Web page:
Tuesday, 13 June 2017

Judges’ recall: NJC misrepresenting facts – Obono-Obla

Judges’ recall: NJC misrepresenting facts – Obono-Obla

Justice Adeniyi Ademola

The Presidency has accused the National Judicial Council (NJC) of deliberate misrepresentation of the law and facts over the recall of some suspended judges.

In a statement issued on Monday, in Abuja, Mr Okoi Obono-Obla, Special Assistant to the President on Prosecution, said that some assertions made by the NJC on the issue were false.

“I wish to debunk some of the assertions contained in the statement issued by Soji Oye, Director of Information, NJC, which was widely reported in the media on June 12.

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“One of such false assertions by Oye is the claim that the office of the Attorney-General of the Federation had on two occasions – April 18 and April 21- shunned invitations by the FCT High Court for settlement of records of appeal which if it had done, would have elevated the notices of appeal to proper appeal.
“Undoubtedly, the statement of Oye is a deliberate misrepresentation of the law and facts.

“On the contrary, the FCT High Court Registry by a notice dated 6 June signed by one Paul Edili, Head of Appeal, invited both parties to the appeal to attend court on June 14 for the purpose of reconciliation of records of appeal.

“It goes without saying that the assertion of Oye that the Office of the Attorney -General had on two occasions, April 18, and April 21, respectively shunned the invitation of the FCT High Court Registry is not correct.”

Obono-Obla challenged Oye to furnish the Office of the Attorney-General with proof of service of the notices that were shunned.

“It is obvious that Oye, in his haste to defend the indefensible, muddled up the law concerning the role of an appellant and the registry of the court where an appeal emanates from.

“In the interest of the discerning public and the need to put the record straight, I wish to state as follows:

“By Order 8 of the Court of Appeal Rules, 2016, the Registrar of the Court below has a duty to compile and transmit the Record of Appeal to the Appeal Court.

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“This, he has 60 days to do; commencing from the day the notice of appeal is filed. And it is immaterial that parties do not attend court for purpose of settlement of the said record.

“It is only where the registrar fails or neglects to transmit the record of appeal in accordance with Order 8, Rules 1-3, that the appellant may intervene upon the expiration of the initial 60 days, to compile and transmit the record of appeal.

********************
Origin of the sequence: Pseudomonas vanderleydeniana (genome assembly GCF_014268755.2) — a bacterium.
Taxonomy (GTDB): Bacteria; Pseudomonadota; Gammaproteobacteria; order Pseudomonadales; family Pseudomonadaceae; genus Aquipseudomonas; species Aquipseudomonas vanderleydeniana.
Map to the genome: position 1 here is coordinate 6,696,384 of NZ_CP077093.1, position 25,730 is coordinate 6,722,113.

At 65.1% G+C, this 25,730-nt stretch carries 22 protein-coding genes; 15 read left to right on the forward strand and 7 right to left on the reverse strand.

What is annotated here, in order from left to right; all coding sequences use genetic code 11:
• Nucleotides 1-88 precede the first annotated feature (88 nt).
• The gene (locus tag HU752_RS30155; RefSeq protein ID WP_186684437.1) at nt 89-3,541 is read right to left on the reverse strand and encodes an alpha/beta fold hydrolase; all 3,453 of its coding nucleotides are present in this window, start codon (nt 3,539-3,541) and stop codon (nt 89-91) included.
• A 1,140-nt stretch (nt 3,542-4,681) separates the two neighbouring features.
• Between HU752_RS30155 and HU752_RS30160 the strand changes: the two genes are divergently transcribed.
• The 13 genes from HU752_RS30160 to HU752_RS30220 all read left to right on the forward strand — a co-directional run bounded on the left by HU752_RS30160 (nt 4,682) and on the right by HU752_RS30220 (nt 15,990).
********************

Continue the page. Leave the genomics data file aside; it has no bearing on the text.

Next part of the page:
“And the appellant has additional 30 days to do so. See Order 8, Rule 4 of the Court of Appeal Rules 2016.

“In the instant case, I am unaware of any notice for settlement of record of appeal served on the Office of the Attorney-General apart from that issued on June 6, against the June 14 date.

“But assuming there was any notice for settlement of record of appeal, the failure of the appellant to attend court for settlement of the said record would not prevent the registrar of the lower court from performing his duty in line with Order 8, Rule 2 of the Court of Appeal Rules 2016.

“If the notice of appeal was filed on the April 7, the Registrar of the lower court had 60 days to settle and transmit the record of appeal.

“In fact, with the filing of additional notice of appeal on June 6, the registrar now has additional 60 days terminating on or about Aug. 6, to settle and transmit the record of appeal.

“It is only if, and when, the registrar fails to compile and transmit the record within 60 days effective from June 6, that the appellant may step in to so do within additional 30 days.

According to him, the NJC cannot feign ignorance of the rules of the court it supervises and the assertion that it is a total of 45 days that is allowed for compilation of record of appeal in all circumstances is false.

He added that in the light of the foregoing, the decision of the NJC to recall Justice Adeniyi Ademola against whom there was a valid and subsisting notice of appeal was premature, ill-timed and ill-fated.

The Federal Government arraigned Ademola, his wife and his lawyer, Mr Joe Agi (SAN), on an 18- count charge of criminal conspiracy to receive gratification in various ways on Dec. 13, 2016.

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They were discharged and acquitted by an FCT High Court on April 5.

Ademola resumed sitting on June 7 following a directive by the NJC for him to do so.

The NJC at its 82nd Meeting on May 31 and June 1, considered the case of eight judicial officers who were directed to excuse themselves from duties following corruption allegations against them.

The directive was on the request of the Attorney-General of the Federation pending the outcome of investigations on their cases.

After deliberation, the Council noted that out of those judicial officers directed to excuse themselves from performing their official duties, only three had been charged to court.

Subsequently, the Council asked the various heads of courts to direct Ademola and five other judges to resume their judicial duties with effect from June 7.

The step would enable the judges to attend to the backlog of cases in their various courts caused by their eight months absence, the Council explained.

Following speculations in the media as to whether the NJC was aware that there was an appeal against the judgement that acquitted Ademola or not, Obono-Obla issued a statement saying there was an appeal on the judge’s case.

But the NJC in a swift reaction through a statement said that there was no notice of appeal.

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